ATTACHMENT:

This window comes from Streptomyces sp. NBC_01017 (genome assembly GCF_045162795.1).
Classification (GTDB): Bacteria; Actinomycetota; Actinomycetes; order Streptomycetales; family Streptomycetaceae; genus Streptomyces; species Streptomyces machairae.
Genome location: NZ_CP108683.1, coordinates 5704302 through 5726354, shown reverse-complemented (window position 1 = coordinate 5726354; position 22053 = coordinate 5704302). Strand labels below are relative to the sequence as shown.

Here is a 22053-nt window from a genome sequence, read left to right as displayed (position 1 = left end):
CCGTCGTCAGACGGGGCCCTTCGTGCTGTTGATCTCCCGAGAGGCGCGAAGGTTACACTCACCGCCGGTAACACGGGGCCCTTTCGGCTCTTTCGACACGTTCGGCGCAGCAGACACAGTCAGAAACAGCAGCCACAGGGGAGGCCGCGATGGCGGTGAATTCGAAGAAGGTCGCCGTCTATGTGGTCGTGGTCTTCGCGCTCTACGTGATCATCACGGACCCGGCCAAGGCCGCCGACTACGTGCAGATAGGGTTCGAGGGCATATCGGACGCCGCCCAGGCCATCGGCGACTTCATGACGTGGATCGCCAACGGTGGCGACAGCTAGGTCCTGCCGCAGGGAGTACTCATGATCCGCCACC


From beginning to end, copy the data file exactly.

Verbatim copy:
This window comes from Streptomyces sp. NBC_01017 (genome assembly GCF_045162795.1).
Classification (GTDB): Bacteria; Actinomycetota; Actinomycetes; order Streptomycetales; family Streptomycetaceae; genus Streptomyces; species Streptomyces machairae.
Genome location: NZ_CP108683.1, coordinates 5704302 through 5726354, shown reverse-complemented (window position 1 = coordinate 5726354; position 22053 = coordinate 5704302). Strand labels below are relative to the sequence as shown.

Here is a 22053-nt window from a genome sequence, read left to right as displayed (position 1 = left end):
CCGTCGTCAGACGGGGCCCTTCGTGCTGTTGATCTCCCGAGAGGCGCGAAGGTTACACTCACCGCCGGTAACACGGGGCCCTTTCGGCTCTTTCGACACGTTCGGCGCAGCAGACACAGTCAGAAACAGCAGCCACAGGGGAGGCCGCGATGGCGGTGAATTCGAAGAAGGTCGCCGTCTATGTGGTCGTGGTCTTCGCGCTCTACGTGATCATCACGGACCCGGCCAAGGCCGCCGACTACGTGCAGATAGGGTTCGAGGGCATATCGGACGCCGCCCAGGCCATCGGCGACTTCATGACGTGGATCGCCAACGGTGGCGACAGCTAGGTCCTGCCGCAGGGAGTACTCATGATCCGCCACC